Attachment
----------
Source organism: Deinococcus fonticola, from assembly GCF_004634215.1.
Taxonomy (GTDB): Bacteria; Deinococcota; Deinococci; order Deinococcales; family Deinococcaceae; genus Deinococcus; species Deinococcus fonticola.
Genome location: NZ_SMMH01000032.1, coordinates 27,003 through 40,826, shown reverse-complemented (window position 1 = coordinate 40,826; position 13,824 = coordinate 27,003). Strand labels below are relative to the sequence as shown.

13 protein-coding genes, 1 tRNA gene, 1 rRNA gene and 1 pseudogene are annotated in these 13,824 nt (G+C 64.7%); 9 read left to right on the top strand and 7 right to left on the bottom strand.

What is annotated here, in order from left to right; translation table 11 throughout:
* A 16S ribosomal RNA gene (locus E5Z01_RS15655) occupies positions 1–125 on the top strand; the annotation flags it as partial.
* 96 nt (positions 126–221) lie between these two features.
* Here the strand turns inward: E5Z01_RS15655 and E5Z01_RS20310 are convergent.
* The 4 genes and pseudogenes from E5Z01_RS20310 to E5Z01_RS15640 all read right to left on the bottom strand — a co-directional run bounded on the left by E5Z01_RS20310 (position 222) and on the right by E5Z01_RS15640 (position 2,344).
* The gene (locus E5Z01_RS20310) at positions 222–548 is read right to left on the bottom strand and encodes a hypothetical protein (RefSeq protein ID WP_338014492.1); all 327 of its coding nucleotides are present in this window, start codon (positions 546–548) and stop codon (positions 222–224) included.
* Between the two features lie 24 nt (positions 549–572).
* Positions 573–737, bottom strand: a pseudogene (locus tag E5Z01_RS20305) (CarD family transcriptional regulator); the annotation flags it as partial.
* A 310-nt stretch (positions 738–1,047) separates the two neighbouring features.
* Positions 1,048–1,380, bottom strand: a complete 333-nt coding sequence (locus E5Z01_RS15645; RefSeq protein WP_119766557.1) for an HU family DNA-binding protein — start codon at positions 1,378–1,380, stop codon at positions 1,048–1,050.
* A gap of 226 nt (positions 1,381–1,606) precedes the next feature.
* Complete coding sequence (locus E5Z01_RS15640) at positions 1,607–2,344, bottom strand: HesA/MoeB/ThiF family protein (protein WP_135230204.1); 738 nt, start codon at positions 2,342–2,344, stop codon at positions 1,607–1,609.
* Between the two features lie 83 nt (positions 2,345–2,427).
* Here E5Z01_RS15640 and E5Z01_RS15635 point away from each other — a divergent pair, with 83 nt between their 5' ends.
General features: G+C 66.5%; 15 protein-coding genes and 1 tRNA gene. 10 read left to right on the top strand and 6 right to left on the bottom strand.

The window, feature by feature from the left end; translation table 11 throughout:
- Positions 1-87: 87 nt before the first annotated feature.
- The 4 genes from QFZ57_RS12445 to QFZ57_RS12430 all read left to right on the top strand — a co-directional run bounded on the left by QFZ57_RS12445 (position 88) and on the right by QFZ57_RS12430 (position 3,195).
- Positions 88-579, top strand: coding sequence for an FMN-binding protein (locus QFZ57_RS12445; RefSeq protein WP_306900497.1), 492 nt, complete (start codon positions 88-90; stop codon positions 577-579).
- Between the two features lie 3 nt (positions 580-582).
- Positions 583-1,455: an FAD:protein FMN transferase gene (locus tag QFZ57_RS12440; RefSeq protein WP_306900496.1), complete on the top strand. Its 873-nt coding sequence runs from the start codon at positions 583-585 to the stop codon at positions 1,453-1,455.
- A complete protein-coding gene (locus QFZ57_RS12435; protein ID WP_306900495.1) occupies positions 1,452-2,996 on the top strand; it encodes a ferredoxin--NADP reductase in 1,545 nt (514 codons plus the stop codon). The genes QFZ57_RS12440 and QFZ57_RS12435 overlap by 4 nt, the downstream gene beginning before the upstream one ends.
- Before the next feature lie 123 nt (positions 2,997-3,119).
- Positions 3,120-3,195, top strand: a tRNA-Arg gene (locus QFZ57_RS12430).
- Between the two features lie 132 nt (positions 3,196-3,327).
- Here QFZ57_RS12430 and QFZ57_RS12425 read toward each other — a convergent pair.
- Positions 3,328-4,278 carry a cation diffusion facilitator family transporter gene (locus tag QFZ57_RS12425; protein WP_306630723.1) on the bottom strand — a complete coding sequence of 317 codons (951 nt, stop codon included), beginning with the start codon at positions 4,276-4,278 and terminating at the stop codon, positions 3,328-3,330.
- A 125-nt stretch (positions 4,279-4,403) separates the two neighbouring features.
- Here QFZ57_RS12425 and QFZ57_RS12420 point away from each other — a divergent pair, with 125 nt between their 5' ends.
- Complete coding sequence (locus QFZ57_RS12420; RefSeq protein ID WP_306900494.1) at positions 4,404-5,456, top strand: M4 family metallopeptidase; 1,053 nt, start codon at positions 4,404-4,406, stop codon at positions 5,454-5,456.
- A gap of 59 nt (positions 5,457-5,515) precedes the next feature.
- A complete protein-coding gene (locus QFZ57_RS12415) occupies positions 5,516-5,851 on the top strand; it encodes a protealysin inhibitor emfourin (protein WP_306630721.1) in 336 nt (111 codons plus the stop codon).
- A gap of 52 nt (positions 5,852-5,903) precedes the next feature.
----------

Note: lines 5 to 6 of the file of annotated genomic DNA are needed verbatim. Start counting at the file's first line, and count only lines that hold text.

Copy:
What is annotated here, in order from left to right; translation table 11 throughout:
* A 16S ribosomal RNA gene (locus E5Z01_RS15655) occupies positions 1–125 on the top strand; the annotation flags it as partial.